What are the benefits of communicating assertively at work?According to the Mayo Clinic, “Assertiveness can help you control stress and anger and improve coping skills...Being assertive can also help boost your self-esteem and earn other’s respect.”
If you have difficulty getting your point across and want to know how to communicate effectively and assertively at work, we have some helpful tips.
Communicating in an assertive wayBeing assertive doesn’t mean being aggressive. It simply means letting others know how you feel or what you want or need, in a clear, confident manner. So how do you do this?
Avoid being passive. When it comes to decision making, state your preference. For example, if you’re asked your thoughts on what to do in a particular situation, instead of agreeing to go along with what another person thinks to avoid conflict, share your view.
Be accountable. When you make a mistake, admit it. Being confident enough to know when something has gone wrong and to want to rectify a situation can earn you the respect of your colleagues. A more passive person may put the blame on others rather than taking responsibility for their own actions.
Ask questions. If you’re unsure about any instructions you’ve been given, ask for clarification. This can be a task given to you by your manager or work you have been assigned by another colleague or department.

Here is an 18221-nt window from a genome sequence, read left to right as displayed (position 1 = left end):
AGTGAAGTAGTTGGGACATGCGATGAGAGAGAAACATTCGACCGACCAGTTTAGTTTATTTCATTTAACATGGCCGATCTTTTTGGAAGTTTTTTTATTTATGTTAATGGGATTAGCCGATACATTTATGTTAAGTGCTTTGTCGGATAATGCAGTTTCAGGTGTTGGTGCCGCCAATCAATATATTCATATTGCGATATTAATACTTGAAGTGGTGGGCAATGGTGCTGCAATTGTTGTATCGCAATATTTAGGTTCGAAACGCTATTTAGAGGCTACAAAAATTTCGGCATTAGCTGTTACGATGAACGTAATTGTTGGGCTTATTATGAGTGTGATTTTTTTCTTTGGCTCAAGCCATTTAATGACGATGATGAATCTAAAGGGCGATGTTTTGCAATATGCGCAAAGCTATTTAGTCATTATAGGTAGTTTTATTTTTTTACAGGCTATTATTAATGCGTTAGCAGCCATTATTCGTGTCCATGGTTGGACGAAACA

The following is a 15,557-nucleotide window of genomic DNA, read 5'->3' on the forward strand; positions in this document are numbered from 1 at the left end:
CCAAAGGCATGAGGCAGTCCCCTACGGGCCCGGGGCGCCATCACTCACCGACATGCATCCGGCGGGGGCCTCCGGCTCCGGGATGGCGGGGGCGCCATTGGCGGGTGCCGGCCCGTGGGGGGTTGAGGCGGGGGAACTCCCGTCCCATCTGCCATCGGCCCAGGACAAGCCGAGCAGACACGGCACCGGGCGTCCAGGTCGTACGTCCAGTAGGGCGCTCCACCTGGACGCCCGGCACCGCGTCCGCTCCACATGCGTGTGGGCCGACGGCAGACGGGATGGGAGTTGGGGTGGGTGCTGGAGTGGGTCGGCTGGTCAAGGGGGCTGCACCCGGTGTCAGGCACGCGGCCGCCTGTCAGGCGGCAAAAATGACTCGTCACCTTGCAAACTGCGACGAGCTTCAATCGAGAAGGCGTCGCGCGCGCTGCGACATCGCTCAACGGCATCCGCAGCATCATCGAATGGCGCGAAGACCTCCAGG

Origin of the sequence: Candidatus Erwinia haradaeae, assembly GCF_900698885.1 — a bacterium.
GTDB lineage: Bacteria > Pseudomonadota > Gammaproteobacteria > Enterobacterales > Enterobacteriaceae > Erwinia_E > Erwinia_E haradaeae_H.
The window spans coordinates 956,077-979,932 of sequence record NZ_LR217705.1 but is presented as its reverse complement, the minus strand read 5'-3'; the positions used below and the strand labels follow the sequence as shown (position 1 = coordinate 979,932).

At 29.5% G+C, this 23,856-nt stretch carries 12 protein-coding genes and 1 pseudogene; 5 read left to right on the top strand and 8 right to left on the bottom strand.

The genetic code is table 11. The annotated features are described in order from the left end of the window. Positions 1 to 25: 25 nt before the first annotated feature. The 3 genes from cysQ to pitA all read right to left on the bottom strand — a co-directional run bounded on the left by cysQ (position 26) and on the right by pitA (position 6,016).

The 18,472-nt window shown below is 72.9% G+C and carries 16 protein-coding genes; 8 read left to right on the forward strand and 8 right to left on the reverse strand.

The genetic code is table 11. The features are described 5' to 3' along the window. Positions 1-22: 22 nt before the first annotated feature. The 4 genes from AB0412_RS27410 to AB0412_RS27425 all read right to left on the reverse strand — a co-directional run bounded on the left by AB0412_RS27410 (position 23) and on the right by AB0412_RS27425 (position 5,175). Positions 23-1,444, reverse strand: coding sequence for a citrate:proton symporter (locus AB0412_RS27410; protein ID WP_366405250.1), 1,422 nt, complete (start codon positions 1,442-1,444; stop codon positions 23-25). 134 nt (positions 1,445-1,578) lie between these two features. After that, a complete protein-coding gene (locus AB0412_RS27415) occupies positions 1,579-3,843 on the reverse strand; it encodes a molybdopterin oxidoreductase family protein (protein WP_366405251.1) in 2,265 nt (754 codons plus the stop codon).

Learn your preferred method of communication. Some people absorb instructions better when they hear them, and others prefer to have them written down. If you are being given instructions verbally, take notes if this makes it easier for you to understand what needs to happen. Likewise, if you’ve received an email and it doesn’t make sense to you, ask the sender to talk through what they mean.
Don’t mistake being aggressive with being assertive. Putting your views out there doesn’t mean you have to shout to be heard. Being assertive can also be sitting back and listening to other people’s views before offering your opinion. When speaking, allow others to finish their part of the discussion before responding rather than speaking over them to get your point across.
Know when to speak and know when to stay quiet. It may not always be appropriate to give ideas or views in a group setting. It may be that a meeting has a time limit, or that the idea you have isn’t immediately relevant to the meeting or the attendees. Either organise a separate meeting to discuss your thoughts or put them in an email to the relevant colleagues.
Don’t fight fire with fire - If a colleague or manager disrespects you in front of others, rather than retaliating there and then, find a more appropriate time to let them know that you didn’t appreciate their lack of professionalism. Meeting aggression with more aggression can make a situation spiral out of control. Being the calm one in the situation can gain respect from others, including the aggressor.